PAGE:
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Digimon World: Next Order Review

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Digimon World: Next Order is the next Digimon game to have been given a port to the current generation Playstation after its initial release in Japan, on PS Vita only back in March of 2016. Digimon World: Next Order is an open world role-playing game where the gameplay is similar to that of Digimon World Re:Digitize and Decode, but with the addition of a second Digimon partner. The player navigates the world while raising two Digimon simultaneously. Battles take place using an AI battle system with the Digimon fighting automatically and the player issuing strategic commands to them. If you were like me and grew up watching the show on Cheese TV, while you trained up your very own Digimon or Tamagotchi, you were excited about the western release of this game. But how does it stack up to its predecessors such as one of my favourites, Digimon World on the PS One? Well let's dive into the digital world and get acquainted with the ins and outs from story to gameplay.

Next Order's story is confusing but simple at the same time, much like tying a knot in a rope, but that rope is actually a snake. The idea is there, but it is watered down by the amount of tutorials and dodgy one sided dialogue. The player's character never speaks, except through the same weird gestures I tend to make when trying to communicate at long distances with one of my deaf friends. This creates a gap in all conversations between my character and those of the world. I found myself concentrating more on not pressing the skip button, rather than listening. This being said, the child in me wanted to hurry up and get my own Digimon to save the Digital World!
As I mentioned briefly beforehand, there is most definitely not a lack in tutorials. The game tries to teach you everything it has to offer all at once and I mean everything from combat to helping your Digimon go boom boom. I found myself in what I call, "Tutorial hell". After seven hours of play, I found myself re-reading the tutorial windows having forgotten how to do what I just learnt because there was no slow methodical videos or game pausing prompts. As many of the other AGE members know, I am the kind of gamer that can pick up a game and almost instantly know how to play but this game confused the hell out of me. If I sat down and spent more time with this game I think I could learn everything it wants to teach me. But should I have to?

In my time playing Next Order, I found that the only buttons I needed was "Cross" and "Left Stick" (Mainly because I had no idea what I was doing exactly). Everything else was only needed in certain circumstances. "Cross" is the action button for practically everything and "Left Stick" was to move around. Other buttons you may use is "Square" to direct your partner Digimon to use curatives, discipline or praise them and check their stats. The other is "Triangle" which brings up the Digi-Vice which handles all communication between the Digimon in the world to track quests new and old. It is also where you can save your progress. L1 and R1 select and deselect your partner Digimon respectively, thus giving you the ability to use curatives, food or other items such as the porta-potty on specific partners. Combat is primarily autonomous and is slightly confusing. Press "Cross" when your Digimon attacks or gets attacked to support them with excited cheer. Which builds power points you can then use to command your Digimon to use specific abilities.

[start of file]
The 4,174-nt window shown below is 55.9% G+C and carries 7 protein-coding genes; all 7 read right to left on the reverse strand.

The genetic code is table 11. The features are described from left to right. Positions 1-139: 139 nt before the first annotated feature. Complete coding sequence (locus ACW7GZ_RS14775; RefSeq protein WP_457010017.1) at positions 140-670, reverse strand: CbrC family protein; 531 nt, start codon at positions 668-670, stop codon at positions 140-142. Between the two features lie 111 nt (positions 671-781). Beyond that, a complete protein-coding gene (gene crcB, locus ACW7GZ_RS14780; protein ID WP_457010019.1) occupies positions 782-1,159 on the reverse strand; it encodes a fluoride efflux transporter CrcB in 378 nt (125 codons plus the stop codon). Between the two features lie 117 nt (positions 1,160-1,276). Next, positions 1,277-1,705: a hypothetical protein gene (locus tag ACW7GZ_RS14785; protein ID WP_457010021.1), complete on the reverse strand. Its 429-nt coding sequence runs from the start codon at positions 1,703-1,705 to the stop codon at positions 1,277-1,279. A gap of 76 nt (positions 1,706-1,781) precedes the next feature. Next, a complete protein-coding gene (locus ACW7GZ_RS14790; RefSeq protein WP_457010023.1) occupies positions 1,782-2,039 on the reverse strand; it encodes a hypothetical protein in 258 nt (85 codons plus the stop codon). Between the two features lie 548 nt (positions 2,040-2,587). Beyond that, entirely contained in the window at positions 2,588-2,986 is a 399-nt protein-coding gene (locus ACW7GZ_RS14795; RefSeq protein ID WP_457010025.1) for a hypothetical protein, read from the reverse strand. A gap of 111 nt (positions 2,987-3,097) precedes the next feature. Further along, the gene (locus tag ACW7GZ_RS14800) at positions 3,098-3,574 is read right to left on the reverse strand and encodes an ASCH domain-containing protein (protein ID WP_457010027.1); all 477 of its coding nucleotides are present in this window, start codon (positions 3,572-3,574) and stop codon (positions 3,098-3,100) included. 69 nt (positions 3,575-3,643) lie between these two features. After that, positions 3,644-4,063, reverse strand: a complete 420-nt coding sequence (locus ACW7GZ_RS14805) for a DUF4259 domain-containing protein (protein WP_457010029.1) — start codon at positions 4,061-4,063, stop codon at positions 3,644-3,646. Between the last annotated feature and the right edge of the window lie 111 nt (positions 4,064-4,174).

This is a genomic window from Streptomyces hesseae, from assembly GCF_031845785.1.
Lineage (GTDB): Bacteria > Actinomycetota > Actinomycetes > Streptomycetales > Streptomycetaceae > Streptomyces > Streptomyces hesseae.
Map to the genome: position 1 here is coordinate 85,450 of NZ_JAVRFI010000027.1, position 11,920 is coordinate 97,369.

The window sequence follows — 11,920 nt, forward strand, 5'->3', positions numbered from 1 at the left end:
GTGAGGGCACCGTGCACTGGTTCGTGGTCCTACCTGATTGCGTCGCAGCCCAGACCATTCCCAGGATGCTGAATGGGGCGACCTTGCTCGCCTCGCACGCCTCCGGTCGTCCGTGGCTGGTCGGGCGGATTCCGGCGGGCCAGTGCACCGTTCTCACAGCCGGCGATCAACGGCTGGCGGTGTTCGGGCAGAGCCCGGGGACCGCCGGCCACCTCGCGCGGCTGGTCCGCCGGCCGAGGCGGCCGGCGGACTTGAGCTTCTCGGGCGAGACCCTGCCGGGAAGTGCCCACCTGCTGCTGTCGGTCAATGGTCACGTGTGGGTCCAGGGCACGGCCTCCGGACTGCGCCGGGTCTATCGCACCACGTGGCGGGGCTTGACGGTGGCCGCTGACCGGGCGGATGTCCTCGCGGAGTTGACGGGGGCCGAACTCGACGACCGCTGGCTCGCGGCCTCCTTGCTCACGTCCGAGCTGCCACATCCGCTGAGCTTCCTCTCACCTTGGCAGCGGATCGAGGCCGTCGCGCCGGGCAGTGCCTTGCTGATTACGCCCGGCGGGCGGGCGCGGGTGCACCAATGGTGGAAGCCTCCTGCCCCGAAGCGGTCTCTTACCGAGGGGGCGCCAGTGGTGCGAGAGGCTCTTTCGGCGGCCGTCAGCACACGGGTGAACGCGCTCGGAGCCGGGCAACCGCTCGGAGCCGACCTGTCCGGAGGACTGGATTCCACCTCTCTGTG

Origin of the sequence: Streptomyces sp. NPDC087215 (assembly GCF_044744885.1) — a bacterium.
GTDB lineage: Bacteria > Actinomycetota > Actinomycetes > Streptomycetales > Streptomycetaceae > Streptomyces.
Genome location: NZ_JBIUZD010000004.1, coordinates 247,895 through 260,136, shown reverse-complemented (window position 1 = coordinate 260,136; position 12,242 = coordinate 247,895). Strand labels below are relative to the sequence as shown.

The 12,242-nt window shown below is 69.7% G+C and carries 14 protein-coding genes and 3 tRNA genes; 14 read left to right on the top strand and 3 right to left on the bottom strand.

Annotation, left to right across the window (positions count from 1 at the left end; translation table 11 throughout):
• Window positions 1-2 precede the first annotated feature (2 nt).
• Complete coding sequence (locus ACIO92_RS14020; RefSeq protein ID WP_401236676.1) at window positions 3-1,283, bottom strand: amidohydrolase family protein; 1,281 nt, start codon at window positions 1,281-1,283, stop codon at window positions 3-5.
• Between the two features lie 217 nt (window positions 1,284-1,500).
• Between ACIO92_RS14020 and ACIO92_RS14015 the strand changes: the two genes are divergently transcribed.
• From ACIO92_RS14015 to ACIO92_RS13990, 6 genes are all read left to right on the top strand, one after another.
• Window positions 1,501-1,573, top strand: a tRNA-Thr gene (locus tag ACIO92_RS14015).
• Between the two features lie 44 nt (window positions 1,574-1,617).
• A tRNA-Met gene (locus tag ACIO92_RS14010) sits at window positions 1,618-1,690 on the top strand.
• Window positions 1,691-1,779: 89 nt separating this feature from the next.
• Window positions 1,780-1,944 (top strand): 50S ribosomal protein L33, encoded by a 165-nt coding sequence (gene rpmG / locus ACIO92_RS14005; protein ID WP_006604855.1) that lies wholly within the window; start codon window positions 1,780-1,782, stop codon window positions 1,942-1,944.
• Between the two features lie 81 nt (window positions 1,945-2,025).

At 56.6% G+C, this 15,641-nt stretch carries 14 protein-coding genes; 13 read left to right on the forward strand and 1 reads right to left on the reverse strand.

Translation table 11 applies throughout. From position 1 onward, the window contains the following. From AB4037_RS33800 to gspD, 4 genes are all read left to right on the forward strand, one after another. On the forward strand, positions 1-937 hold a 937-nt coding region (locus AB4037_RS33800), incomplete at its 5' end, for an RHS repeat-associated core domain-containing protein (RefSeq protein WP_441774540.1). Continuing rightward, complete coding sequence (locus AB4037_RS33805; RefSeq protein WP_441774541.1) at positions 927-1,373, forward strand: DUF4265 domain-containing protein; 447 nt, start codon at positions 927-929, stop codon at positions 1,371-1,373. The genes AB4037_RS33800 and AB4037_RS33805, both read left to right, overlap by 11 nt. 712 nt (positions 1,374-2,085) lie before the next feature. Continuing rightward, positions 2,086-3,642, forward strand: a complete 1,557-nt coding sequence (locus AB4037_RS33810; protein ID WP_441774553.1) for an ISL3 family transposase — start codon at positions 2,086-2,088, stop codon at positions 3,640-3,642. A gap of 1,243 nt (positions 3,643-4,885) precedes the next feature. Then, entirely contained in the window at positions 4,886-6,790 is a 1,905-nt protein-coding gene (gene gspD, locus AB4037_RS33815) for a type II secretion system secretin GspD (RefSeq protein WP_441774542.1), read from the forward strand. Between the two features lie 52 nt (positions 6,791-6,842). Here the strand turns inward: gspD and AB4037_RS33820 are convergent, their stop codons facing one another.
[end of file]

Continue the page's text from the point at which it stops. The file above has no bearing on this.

Acquiring and training your partner Digimon was something I really looked forward to having a go of. You can choose from a wide array of Digi-Eggs which house your new replaceable partners in the Digital world. The reason why I say replaceable is because they can die and they die easily. Causes of death can range from combat to over-training. That's right you can train your Digimon until they die of exhaustion. As soon as I realized this, I frantically tried to remember how to cure sickness from exhaustion, and found nothing and thus I was back to re-reading old tutorials which didn't help me either. So ultimately my partners I spent a solid hour training and feeding had died and the game made me choose two more eggs to become my new partners.
The game has a bright and happy feel to its graphical tone, and fancy graphics are not to be expected from a PS Vita port, but it still manages to look good where it needs to. I found it actually helped with the fact that the game takes place in a world made out of computer parts and graphical interfaces. Animations were small and repetitive, but again it's a PS Vita port. A catchy soundtrack and a few cartoon style cutscenes bring the game more life and a nostalgic feel which had me wishing I still had my yellow and blue Digi-Vice.
           
All in all this game had too many ideas at once and they collided with each other for screen time and usefulness. If the tutorial was simplified and more accessible to the player, it would be a much better experience.

SCORE: 5 out of 10

Positives:

  • Nostalgic effect
  • In-depth raising of your Digimon
Negatives:   
            
  • Washed out story
  • Incomprehensible tutorials
  • Lack of correct guidance
Platforms: PlayStation 4, Playstation Vita
Genre:  Open world JRPG
Initial Release: January 31st, 2017
Other Releases: JP: March 17th 2016 (PlayStation Vita)
                                  EU: January 27th, 2017 (PlayStation 4)
  •                                   JP: February 26th, 2017 (PlayStation 4)
Developer:  B.B. Studio
Publisher: Bandai Namco Entertainment

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Aussie Gamers Express
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